This paper attempts to provide an adequate basis for formal definitions of the meanings of programs in appropriately defined programming languages, in such a way that a rigorous standard is established for proofs about computer programs, including proofs of correctness, equivalence, and termination. The basis of our approach is the notion of an interpretation of a program: that is, an association of a proposition with each connection in the flow of control through a program, where the proposition is asserted to hold whenever that connection is taken. To prevent an interpretation from being chosen arbitrarily, a condition is imposed on each command of the program. This condition guarantees that whenever a command is reached by way of a connection whose associated proposition is then true, it will be left (if at all) by a connection whose associated proposition will be true at that time. Then by induction on the number of commands executed, one sees that if a program is entered by a connection whose associated proposition is then true, it will be left (if at all) by a connection whose associated proposition will be true at that time. By this means, we may prove certain properties of programs, particularly properties of the form: ‘If the initial values of the program variables satisfy the relation R
l, the final values on completion will satisfy the relation R
2’.

And-Inverter Graphs (AIGs) are a popular way to represent Boolean functions
(like circuits). AIG simplification algorithms can dramatically reduce an AIG,
and play an important role in modern hardware verification tools like
equivalence checkers. In practice, these tricky algorithms are implemented with
optimized C or C++ routines with no guarantee of correctness. Meanwhile, many
interactive theorem provers can now employ SAT or SMT solvers to automatically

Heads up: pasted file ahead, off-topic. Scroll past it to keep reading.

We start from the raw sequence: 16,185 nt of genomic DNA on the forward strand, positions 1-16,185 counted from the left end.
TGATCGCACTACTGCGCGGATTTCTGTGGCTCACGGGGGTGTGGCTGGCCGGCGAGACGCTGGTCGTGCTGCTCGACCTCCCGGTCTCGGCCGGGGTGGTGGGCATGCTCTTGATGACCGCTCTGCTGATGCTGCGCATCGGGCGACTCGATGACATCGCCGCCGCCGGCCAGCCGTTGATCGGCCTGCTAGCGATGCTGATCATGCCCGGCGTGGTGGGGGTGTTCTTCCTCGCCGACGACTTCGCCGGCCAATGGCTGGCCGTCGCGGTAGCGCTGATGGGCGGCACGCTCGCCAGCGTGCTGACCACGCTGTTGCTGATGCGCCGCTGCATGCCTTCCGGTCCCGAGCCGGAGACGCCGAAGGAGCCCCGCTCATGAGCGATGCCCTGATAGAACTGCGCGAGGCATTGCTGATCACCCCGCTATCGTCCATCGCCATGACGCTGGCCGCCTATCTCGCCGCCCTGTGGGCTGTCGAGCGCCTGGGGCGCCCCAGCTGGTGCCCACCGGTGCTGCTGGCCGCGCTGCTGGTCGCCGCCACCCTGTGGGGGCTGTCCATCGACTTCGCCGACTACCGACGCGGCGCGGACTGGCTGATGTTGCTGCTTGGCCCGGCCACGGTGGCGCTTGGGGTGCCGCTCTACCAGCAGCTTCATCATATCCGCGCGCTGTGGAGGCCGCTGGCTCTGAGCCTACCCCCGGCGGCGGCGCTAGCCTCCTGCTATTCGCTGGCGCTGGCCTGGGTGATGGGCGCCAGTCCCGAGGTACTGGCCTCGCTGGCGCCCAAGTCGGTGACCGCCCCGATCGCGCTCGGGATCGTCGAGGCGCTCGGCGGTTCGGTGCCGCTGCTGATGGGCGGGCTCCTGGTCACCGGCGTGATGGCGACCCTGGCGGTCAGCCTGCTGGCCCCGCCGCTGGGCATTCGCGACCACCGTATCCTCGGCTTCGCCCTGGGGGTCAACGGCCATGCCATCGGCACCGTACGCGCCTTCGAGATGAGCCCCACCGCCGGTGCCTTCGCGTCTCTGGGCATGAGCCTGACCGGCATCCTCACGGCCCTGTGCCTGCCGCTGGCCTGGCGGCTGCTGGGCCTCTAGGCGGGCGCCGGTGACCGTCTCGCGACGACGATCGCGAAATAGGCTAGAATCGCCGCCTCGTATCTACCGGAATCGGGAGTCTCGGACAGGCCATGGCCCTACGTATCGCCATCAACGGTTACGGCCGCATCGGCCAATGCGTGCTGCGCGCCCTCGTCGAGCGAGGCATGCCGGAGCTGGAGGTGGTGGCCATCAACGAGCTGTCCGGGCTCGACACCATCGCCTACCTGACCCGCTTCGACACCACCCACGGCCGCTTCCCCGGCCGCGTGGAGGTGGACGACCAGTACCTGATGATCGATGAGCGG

solve finite goals, but no theorem prover makes use of these advanced,
AIG-based approaches.
We have developed two ways to represent AIGs within the ACL2 theorem prover.
One representation, Hons-AIGs, is especially convenient to use and reason
about. The other, Aignet, is the opposite; it is styled after modern AIG
packages and allows for efficient algorithms. We have implemented functions for
converting between these representations, random vector simulation, conversion
to CNF, etc., and developed reasoning strategies for verifying these
algorithms.
Aside from these contributions towards verifying AIG algorithms, this work
has an immediate, practical benefit for ACL2 users who are using GL to
bit-blast finite ACL2 theorems: they can now optionally trust an off-the-shelf
SAT solver to carry out the proof, instead of using the built-in BDD package.
Looking to the future, it is a first step toward implementing verified AIG
simplification algorithms that might further improve GL performance.

We have verified floating-point addition/subtraction instructions for the media unit from Centaur’s 64-bit, X86-compatible microprocessor. This unit implements over one hundred instructions, with the most complex being floating-point addition/subtraction. This media unit can add/subtract four pairs of floating-point numbers every clock cycle with an industry-leading two-cycle latency.
Using the ACL2 theorem proving system, we model the media unit by translating its Verilog design into an HDL that we have deeply embedded in the ACL2 logic. We specify the addition/subtraction instructions as integer-based ACL2 functions. Using a combination of AIG- and BDD-based symbolic simulation, case splitting, and theorem proving, we produce a mechanically checked theorem in ACL2 for each instruction examined stating that the hardware model yields the same result as the instruction specification.
In pursuit of these verifications, we implemented a formal HDL and symbolic simulation framework, including formally verified BDD and AIG operators, within the ACL2 theorem proving system. The HDL includes an extensible interpreter capable of performing concrete and symbolic simulations as well as non-functional analyses. We know of no other symbolic simulation-based floating-point verification that is performed within a single formal system and produces a theorem in that system without relying on unverified external tools.

This paper is concerned with the relationship between the correctness of programs and the satisfiability (or unsatisfiability) of certain formulas of the first-order predicate calculus. Results on the equivalence of programs are also included.

In this paper I shall discuss the prospects for a mathematical science of computation. In a mathematical science, it is possible to deduce from the basic assumptions, the important properties of the entities treated by the science. Thus, from Newton’s law of gravitation and his laws of motion, one can deduce that the planetary orbits obey Kepler’s laws.